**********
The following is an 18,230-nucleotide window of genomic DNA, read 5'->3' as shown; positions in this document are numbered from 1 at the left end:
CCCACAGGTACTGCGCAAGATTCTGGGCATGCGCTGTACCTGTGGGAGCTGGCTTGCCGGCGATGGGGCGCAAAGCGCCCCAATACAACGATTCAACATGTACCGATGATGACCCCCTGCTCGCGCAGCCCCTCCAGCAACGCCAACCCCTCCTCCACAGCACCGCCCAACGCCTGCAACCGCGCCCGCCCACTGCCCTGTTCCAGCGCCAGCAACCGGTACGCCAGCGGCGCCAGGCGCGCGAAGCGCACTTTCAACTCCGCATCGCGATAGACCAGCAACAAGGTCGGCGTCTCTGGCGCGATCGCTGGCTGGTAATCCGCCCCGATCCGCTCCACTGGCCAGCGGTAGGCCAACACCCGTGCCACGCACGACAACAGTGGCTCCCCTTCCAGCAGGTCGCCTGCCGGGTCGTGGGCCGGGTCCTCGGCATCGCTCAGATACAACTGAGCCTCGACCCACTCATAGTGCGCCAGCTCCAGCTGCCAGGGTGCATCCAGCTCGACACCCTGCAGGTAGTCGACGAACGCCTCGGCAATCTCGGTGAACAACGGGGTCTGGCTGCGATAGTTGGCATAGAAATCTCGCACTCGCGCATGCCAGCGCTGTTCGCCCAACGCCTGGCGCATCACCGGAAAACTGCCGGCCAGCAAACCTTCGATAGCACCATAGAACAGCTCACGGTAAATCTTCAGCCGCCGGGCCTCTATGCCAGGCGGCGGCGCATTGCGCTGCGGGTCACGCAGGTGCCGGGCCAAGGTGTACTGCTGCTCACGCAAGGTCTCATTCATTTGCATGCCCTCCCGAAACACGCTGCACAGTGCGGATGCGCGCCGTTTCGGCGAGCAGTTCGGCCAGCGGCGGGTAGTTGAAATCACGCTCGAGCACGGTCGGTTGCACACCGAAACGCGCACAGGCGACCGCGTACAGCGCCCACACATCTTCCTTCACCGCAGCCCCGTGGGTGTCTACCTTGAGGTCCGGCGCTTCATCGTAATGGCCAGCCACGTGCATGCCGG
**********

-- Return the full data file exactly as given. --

The following is an 18,230-nucleotide window of genomic DNA, read 5'->3' as shown; positions in this document are numbered from 1 at the left end:
CCCACAGGTACTGCGCAAGATTCTGGGCATGCGCTGTACCTGTGGGAGCTGGCTTGCCGGCGATGGGGCGCAAAGCGCCCCAATACAACGATTCAACATGTACCGATGATGACCCCCTGCTCGCGCAGCCCCTCCAGCAACGCCAACCCCTCCTCCACAGCACCGCCCAACGCCTGCAACCGCGCCCGCCCACTGCCCTGTTCCAGCGCCAGCAACCGGTACGCCAGCGGCGCCAGGCGCGCGAAGCGCACTTTCAACTCCGCATCGCGATAGACCAGCAACAAGGTCGGCGTCTCTGGCGCGATCGCTGGCTGGTAATCCGCCCCGATCCGCTCCACTGGCCAGCGGTAGGCCAACACCCGTGCCACGCACGACAACAGTGGCTCCCCTTCCAGCAGGTCGCCTGCCGGGTCGTGGGCCGGGTCCTCGGCATCGCTCAGATACAACTGAGCCTCGACCCACTCATAGTGCGCCAGCTCCAGCTGCCAGGGTGCATCCAGCTCGACACCCTGCAGGTAGTCGACGAACGCCTCGGCAATCTCGGTGAACAACGGGGTCTGGCTGCGATAGTTGGCATAGAAATCTCGCACTCGCGCATGCCAGCGCTGTTCGCCCAACGCCTGGCGCATCACCGGAAAACTGCCGGCCAGCAAACCTTCGATAGCACCATAGAACAGCTCACGGTAAATCTTCAGCCGCCGGGCCTCTATGCCAGGCGGCGGCGCATTGCGCTGCGGGTCACGCAGGTGCCGGGCCAAGGTGTACTGCTGCTCACGCAAGGTCTCATTCATTTGCATGCCCTCCCGAAACACGCTGCACAGTGCGGATGCGCGCCGTTTCGGCGAGCAGTTCGGCCAGCGGCGGGTAGTTGAAATCACGCTCGAGCACGGTCGGTTGCACACCGAAACGCGCACAGGCGACCGCGTACAGCGCCCACACATCTTCCTTCACCGCAGCCCCGTGGGTGTCTACCTTGAGGTCCGGCGCTTCATCGTAATGGCCAGCCACGTGCATGCCGG